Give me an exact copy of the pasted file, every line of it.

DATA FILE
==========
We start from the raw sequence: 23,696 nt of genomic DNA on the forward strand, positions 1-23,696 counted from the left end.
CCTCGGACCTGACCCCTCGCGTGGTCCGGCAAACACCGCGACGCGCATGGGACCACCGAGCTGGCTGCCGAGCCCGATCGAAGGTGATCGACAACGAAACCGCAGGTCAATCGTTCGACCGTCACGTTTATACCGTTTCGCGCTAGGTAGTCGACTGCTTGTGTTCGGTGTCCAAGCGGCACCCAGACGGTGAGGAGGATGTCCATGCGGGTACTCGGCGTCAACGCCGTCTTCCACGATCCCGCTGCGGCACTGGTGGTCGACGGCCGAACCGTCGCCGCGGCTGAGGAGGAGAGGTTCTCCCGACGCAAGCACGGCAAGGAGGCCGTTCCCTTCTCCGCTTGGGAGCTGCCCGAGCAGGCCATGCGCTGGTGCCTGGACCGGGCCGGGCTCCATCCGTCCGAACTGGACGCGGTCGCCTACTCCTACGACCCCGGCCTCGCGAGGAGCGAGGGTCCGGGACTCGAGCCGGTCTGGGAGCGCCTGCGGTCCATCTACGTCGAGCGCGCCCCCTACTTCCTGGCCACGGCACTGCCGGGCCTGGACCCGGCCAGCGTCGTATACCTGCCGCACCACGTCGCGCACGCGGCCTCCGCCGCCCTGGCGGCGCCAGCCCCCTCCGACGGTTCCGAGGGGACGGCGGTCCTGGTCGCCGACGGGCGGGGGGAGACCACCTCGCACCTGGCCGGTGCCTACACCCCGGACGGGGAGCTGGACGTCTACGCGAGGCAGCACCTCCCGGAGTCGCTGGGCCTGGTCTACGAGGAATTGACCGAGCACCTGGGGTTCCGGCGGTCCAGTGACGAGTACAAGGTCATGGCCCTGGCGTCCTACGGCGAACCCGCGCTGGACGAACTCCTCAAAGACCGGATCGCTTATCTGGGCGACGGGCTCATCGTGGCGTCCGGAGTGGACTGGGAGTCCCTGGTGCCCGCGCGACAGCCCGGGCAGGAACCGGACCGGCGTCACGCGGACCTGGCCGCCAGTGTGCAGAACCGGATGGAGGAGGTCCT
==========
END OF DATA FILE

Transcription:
We start from the raw sequence: 23,696 nt of genomic DNA on the forward strand, positions 1-23,696 counted from the left end.
CCTCGGACCTGACCCCTCGCGTGGTCCGGCAAACACCGCGACGCGCATGGGACCACCGAGCTGGCTGCCGAGCCCGATCGAAGGTGATCGACAACGAAACCGCAGGTCAATCGTTCGACCGTCACGTTTATACCGTTTCGCGCTAGGTAGTCGACTGCTTGTGTTCGGTGTCCAAGCGGCACCCAGACGGTGAGGAGGATGTCCATGCGGGTACTCGGCGTCAACGCCGTCTTCCACGATCCCGCTGCGGCACTGGTGGTCGACGGCCGAACCGTCGCCGCGGCTGAGGAGGAGAGGTTCTCCCGACGCAAGCACGGCAAGGAGGCCGTTCCCTTCTCCGCTTGGGAGCTGCCCGAGCAGGCCATGCGCTGGTGCCTGGACCGGGCCGGGCTCCATCCGTCCGAACTGGACGCGGTCGCCTACTCCTACGACCCCGGCCTCGCGAGGAGCGAGGGTCCGGGACTCGAGCCGGTCTGGGAGCGCCTGCGGTCCATCTACGTCGAGCGCGCCCCCTACTTCCTGGCCACGGCACTGCCGGGCCTGGACCCGGCCAGCGTCGTATACCTGCCGCACCACGTCGCGCACGCGGCCTCCGCCGCCCTGGCGGCGCCAGCCCCCTCCGACGGTTCCGAGGGGACGGCGGTCCTGGTCGCCGACGGGCGGGGGGAGACCACCTCGCACCTGGCCGGTGCCTACACCCCGGACGGGGAGCTGGACGTCTACGCGAGGCAGCACCTCCCGGAGTCGCTGGGCCTGGTCTACGAGGAATTGACCGAGCACCTGGGGTTCCGGCGGTCCAGTGACGAGTACAAGGTCATGGCCCTGGCGTCCTACGGCGAACCCGCGCTGGACGAACTCCTCAAAGACCGGATCGCTTATCTGGGCGACGGGCTCATCGTGGCGTCCGGAGTGGACTGGGAGTCCCTGGTGCCCGCGCGACAGCCCGGGCAGGAACCGGACCGGCGTCACGCGGACCTGGCCGCCAGTGTGCAGAACCGGATGGAGGAGGTCCT